#20 Texas A&M (5-3, 3-2 SEC) at Auburn (5-3, 2-3 SEC): This is almost a make or break game for both teams. The Aggies have spent the last five years tanking in November so starting the month with a bounce back win on the road could be a sign of good things to come. A loss will have Aggie fans thinking, “Not again!” Auburn was thought to be no worse than a top ten team when the season began but an inconsistent offense has turned 2018 into a total disappointment. With #6 Georgia and #1 Alabama still on the schedule, it’s imperative for the Tigers to get a win Saturday. Auburn is shakily favored by four.

South Carolina (4-3, 3-3 SEC) at Ole Miss (5-3, 1-3 SEC): In South Carolina’s two SEC wins, the Gamecocks ran for 273 yards against Vanderbilt and 224 against Tennessee. That’s the kind of game they’ll need Saturday against Ole Miss, which gives up 217 per game, worst in the SEC. If the Gamecocks can run the ball, they’ll shorten the game and keep the Ole Miss offense (averages 38.4 points and 537.9 yards) off the field. In their last 20 games, the Gamecocks are 17-3 when they’ve run the ball for 100 or more yards. The Vegas oddsmakers have this one dead even.

Charlotte (4-4) at Tennessee (3-5, 1-4 SEC): Vegas favors the Vols by 21 in this game. If Charlotte has a chance to spring what would be a monumental upset, it still start with stuffing the UT running game. The Vols rank 99th in the nation running the ball (141.13 yards per game) while Charlotte is a surprising #6 against the run (89.8 yards per game, 3.09 yards per carry).


You’ve got to hand it to University of Maryland president Wallace D. Loh. A day after he caved to the pressure from the Board of Regents and reinstated suspended football coach D.J. Durkin, Loh caved again, this time to the student government, campus deans and faculty. Wednesday, Loh reversed course and fired Durkin, something he should have done Tuesday, if not sooner.

The Board of Regents, which cannot hire and fire football coaches, but can hire and fire school presidents, wanted Durkin to be reinstated. At the Tuesday press conference in which he announced he was retiring at the end of the school year, Loh grudgingly confirmed that Durkin had been reinstated as the football coach. That met with outrage from students, faculty, Maryland governor Larry Hogan and media alike, not to mention was a source of anger from the family of Jordan McNair, whose death during an offseason workout was why Durkin was suspended in the first place. At Durkin’s first meeting with the football team, a number of players walked out and there were parents of numerous UM football players who made it known previously that if Durkin returned their kids were transferring out.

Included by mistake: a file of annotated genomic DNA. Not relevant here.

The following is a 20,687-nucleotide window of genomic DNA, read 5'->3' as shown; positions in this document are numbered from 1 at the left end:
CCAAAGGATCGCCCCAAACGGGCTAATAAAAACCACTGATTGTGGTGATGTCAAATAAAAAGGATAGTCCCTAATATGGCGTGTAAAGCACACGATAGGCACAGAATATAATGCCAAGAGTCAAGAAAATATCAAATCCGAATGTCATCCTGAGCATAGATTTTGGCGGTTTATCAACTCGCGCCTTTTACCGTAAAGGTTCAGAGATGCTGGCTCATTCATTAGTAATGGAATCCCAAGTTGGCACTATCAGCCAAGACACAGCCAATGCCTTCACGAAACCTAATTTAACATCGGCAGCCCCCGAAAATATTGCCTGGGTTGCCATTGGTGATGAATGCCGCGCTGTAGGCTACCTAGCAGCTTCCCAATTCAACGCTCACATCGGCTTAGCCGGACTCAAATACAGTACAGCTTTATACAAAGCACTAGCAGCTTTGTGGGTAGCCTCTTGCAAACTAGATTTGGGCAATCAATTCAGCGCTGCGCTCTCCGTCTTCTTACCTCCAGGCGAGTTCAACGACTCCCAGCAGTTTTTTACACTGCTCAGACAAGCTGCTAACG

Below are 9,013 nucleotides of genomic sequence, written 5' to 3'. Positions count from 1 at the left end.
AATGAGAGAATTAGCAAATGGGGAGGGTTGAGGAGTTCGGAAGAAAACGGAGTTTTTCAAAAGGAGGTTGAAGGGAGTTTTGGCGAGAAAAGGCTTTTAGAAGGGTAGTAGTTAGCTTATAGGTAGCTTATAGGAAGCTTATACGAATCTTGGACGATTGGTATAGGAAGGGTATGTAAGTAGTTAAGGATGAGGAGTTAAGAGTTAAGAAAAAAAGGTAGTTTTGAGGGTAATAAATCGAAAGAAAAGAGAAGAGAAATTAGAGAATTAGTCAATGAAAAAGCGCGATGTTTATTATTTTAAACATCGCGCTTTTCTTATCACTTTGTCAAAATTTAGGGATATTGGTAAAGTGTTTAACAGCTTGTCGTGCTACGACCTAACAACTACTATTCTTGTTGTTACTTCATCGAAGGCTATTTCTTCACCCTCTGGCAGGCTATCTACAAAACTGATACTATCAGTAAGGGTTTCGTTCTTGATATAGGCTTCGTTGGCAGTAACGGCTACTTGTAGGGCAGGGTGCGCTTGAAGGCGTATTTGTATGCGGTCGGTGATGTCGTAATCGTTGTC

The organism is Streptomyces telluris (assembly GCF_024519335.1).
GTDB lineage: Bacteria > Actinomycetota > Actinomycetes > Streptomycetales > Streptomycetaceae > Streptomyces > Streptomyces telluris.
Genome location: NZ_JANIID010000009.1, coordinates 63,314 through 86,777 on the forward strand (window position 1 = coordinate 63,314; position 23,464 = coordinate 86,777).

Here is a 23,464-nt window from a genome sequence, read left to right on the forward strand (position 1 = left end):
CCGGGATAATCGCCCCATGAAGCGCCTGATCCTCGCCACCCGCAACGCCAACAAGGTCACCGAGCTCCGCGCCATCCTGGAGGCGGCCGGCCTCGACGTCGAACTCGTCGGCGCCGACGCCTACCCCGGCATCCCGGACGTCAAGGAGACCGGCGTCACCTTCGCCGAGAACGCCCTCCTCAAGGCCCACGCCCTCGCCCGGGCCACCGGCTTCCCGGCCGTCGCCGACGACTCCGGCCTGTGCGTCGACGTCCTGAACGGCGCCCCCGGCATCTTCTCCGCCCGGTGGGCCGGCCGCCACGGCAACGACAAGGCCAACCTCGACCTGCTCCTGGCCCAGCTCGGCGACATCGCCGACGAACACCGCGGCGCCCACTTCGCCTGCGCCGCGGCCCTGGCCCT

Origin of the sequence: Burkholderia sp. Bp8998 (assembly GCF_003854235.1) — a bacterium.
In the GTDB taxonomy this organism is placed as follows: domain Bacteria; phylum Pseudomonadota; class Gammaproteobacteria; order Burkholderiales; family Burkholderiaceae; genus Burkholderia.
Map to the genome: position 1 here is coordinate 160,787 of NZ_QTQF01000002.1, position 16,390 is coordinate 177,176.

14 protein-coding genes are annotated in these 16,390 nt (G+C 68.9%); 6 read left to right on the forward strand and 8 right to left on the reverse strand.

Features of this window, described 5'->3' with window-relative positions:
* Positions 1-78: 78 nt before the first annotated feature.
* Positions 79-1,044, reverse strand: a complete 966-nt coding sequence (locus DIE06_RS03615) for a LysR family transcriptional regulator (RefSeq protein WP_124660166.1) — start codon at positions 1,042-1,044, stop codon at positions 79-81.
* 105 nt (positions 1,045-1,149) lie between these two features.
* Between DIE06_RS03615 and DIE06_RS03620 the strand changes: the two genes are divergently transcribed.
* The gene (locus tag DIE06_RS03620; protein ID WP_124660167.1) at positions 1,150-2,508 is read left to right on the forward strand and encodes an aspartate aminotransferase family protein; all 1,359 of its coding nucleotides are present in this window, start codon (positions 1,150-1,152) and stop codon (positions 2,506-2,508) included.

So Loh caved again, only this time the end result was what should have happened in the first place. Yes, terminating Durkin was the right thing to do, but it should have happened either Monday or at that ill-fated Tuesday press conference in which Loh looked like a coward and Regents chairman James T. Brady came across as an egotistical jerk. At least Loh corrected himself within 24 hours and amputated the problem rather than let this festering wound drag down the entire university and athletic department.

The damage to the Maryland image is enormous and won’t be glossed over anytime soon. There are still four games remaining in the football season and Maryland is a game away from bowl eligibility although it’s hard to imagine a scenario in which a bowl committee would get the warm and fuzzies about inviting the Terps to come spend a week in their burg. Interim coach Matt Canada will continue in his role as the interim. Durkin will be paid 50% of the $5.1 million he’s owed on his contract within 60 days with the balance in monthly installments.

So who does Maryland turn to next? The first call will likely go to former University of Florida assistant and now Alabama offensive coordinator Mike Locksley, a Washington, D.C. native who has twice served on the Maryland staff. Locksley is an exceptional recruiter with a strong track record for landing top talent from the D.C./Baltimore area.

Maryland could see Locksley as damaged goods, particularly in light of the highly charged Me Too movement, however. During his stint at the head coach at New Mexico, a complaint of age and sexual discrimination was filed against Locksley by an administrative assistant. The complaint was later withdrawn but the damage lingered.

RANDOM THOUGHTS: Clay Helton has been given the dreaded vote of confidence from Southern California athletic director Lynn Swann. The Trojans are 4-4 in large part because of an unbelievable string of injuries that had them playing with their third string quarterback in their 38-35 loss to Arizona State … The Carolina Panthers will honor the military during their game with the Tampa Bay Bucs Saturday as part of the NFL’s “Salute to Service Week.” Panthers safety Eric Reid plans to take a knee during the playing of the national anthem … Considering the way NFL television ratings are in the toilet this year, you have to wonder how many people will tune in for tonight’s battle between the 1-6 Oakland Raiders and the 1-7 San Francisco 49ers … Willie McCovey, who spent most of his Hall of Fame career with the San Francisco Giants, died Wednesday at the age of 80. McCovey hit 521 home runs in his career. He was the National League MVP in 1969 when he hit 45 home runs and drove in 126.